• The situation is the patient or problem being addressed. This can be a single patient or a group of patients with a particular health problem (e.g., hospitalized adults with indwelling urinary catheters).
• The intervention is the dimension of health care interest, and often asks whether a particular intervention is a useful treatment (e.g., daily nurse-led catheter rounds).
• The outcome addresses the effect of the treatment (e.g., intervention) for this patient or patient population in terms of quality and cost (e.g., decreased CAUTIs). It essentially answers whether the intervention makes a difference for the patient population.
The individual parts of the question are vital pieces of information to remember when it comes to searching for evidence in the literature. One of the easiest ways to do this is to use a table, as illustrated in Table 2.6. Examples of clinical questions are highlighted in Box 2.3. Chapter 3 provides examples of how to effectively search the literature to find answers to questions posed by researchers and research consumers. BOX 2.3
E x a m p l e s o f C l i n i c a l Q u e s t i o n s • Does using a Discharge Bundle combined with Teachback Methodology reduce pediatric
readmissions? (Shermont et al., 2016)
• What is the most effective IV insulin practice guideline for cardiac surgery patients? (Westbrook et al., 2016)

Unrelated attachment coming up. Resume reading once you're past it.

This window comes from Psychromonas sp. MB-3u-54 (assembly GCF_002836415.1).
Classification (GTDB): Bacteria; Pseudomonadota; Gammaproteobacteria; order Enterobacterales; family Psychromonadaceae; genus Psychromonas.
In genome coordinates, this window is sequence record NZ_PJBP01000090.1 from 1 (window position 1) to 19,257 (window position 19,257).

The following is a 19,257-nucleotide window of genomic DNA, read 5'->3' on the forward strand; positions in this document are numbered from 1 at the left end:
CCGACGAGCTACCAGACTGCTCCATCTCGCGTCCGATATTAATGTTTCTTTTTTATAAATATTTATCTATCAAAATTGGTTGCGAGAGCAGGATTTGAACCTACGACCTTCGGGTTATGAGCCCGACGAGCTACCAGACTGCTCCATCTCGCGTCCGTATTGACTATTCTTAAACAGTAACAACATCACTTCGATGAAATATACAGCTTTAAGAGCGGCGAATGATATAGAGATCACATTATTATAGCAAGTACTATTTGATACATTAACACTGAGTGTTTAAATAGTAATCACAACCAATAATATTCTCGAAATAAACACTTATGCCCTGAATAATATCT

• Does using a structured content and electronic nursing handover reduce patient clinical management errors? (Johnson et al., 2016)
• What is the impact of nursing teamwork on nurse-sensitive quality indicators? (Rahn, 2016)
• Do PCMH access and care coordination measures reflect the contributions of all team members? (Annis et al., 2016)
• Is a patient-family-staff partnership video the most effective approach for preventing falls in hospitalized patients? (Silkworth et al., 2016)
• What is the impact of prompt nutrition care on patient outcomes and health care costs? (Meehan et al., 2016)
PCMH, Patient-centered medical home.
E V I D E N C E – B A S E D P R A C T I C E T I P You should be formulating clinical questions that arise from your clinical practice. Once you have developed a focused clinical question using the PICO format, you will search the literature for the best available evidence to answer your clinical question.